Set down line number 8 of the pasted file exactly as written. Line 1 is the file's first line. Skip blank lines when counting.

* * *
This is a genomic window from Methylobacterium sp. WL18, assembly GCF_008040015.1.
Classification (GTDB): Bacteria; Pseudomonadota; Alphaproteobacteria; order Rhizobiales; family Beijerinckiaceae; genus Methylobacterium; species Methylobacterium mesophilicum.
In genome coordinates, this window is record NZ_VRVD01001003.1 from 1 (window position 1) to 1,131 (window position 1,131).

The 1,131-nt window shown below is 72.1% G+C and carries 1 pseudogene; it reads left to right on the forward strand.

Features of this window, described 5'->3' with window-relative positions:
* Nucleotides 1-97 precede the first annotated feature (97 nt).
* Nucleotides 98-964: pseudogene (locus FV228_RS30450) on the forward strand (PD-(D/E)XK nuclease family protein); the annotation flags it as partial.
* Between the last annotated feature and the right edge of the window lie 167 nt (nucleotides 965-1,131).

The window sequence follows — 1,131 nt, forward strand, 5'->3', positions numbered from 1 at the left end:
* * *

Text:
* Between the last annotated feature and the right edge of the window lie 167 nt (nucleotides 965-1,131).